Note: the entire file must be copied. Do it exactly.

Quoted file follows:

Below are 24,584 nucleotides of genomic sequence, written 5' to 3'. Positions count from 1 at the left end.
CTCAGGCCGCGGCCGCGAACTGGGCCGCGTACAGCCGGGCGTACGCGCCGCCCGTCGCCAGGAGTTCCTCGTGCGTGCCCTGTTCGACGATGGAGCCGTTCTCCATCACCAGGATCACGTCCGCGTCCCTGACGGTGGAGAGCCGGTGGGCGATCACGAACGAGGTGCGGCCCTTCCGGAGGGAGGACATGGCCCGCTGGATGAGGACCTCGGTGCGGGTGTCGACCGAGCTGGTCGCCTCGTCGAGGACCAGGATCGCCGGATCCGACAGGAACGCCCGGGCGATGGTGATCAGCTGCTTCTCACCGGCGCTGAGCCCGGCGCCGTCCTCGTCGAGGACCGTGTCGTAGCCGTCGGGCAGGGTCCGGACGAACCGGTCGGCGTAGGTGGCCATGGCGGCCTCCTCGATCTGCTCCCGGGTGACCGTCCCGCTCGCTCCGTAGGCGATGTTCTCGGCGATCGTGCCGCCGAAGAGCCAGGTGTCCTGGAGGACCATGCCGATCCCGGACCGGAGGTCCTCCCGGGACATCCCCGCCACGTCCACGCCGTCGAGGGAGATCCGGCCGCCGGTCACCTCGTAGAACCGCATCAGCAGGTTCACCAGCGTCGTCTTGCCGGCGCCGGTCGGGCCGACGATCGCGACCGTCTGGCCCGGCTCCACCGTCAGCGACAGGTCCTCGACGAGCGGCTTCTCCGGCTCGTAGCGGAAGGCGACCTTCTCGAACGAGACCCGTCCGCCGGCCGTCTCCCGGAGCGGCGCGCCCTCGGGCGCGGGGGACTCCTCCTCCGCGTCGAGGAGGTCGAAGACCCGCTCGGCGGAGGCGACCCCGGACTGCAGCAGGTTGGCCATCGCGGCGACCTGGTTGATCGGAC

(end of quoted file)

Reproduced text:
Below are 24,584 nucleotides of genomic sequence, written 5' to 3'. Positions count from 1 at the left end.
CTCAGGCCGCGGCCGCGAACTGGGCCGCGTACAGCCGGGCGTACGCGCCGCCCGTCGCCAGGAGTTCCTCGTGCGTGCCCTGTTCGACGATGGAGCCGTTCTCCATCACCAGGATCACGTCCGCGTCCCTGACGGTGGAGAGCCGGTGGGCGATCACGAACGAGGTGCGGCCCTTCCGGAGGGAGGACATGGCCCGCTGGATGAGGACCTCGGTGCGGGTGTCGACCGAGCTGGTCGCCTCGTCGAGGACCAGGATCGCCGGATCCGACAGGAACGCCCGGGCGATGGTGATCAGCTGCTTCTCACCGGCGCTGAGCCCGGCGCCGTCCTCGTCGAGGACCGTGTCGTAGCCGTCGGGCAGGGTCCGGACGAACCGGTCGGCGTAGGTGGCCATGGCGGCCTCCTCGATCTGCTCCCGGGTGACCGTCCCGCTCGCTCCGTAGGCGATGTTCTCGGCGATCGTGCCGCCGAAGAGCCAGGTGTCCTGGAGGACCATGCCGATCCCGGACCGGAGGTCCTCCCGGGACATCCCCGCCACGTCCACGCCGTCGAGGGAGATCCGGCCGCCGGTCACCTCGTAGAACCGCATCAGCAGGTTCACCAGCGTCGTCTTGCCGGCGCCGGTCGGGCCGACGATCGCGACCGTCTGGCCCGGCTCCACCGTCAGCGACAGGTCCTCGACGAGCGGCTTCTCCGGCTCGTAGCGGAAGGCGACCTTCTCGAACGAGACCCGTCCGCCGGCCGTCTCCCGGAGCGGCGCGCCCTCGGGCGCGGGGGACTCCTCCTCCGCGTCGAGGAGGTCGAAGACCCGCTCGGCGGAGGCGACCCCGGACTGCAGCAGGTTGGCCATCGCGGCGACCTGGTTGATCGGAC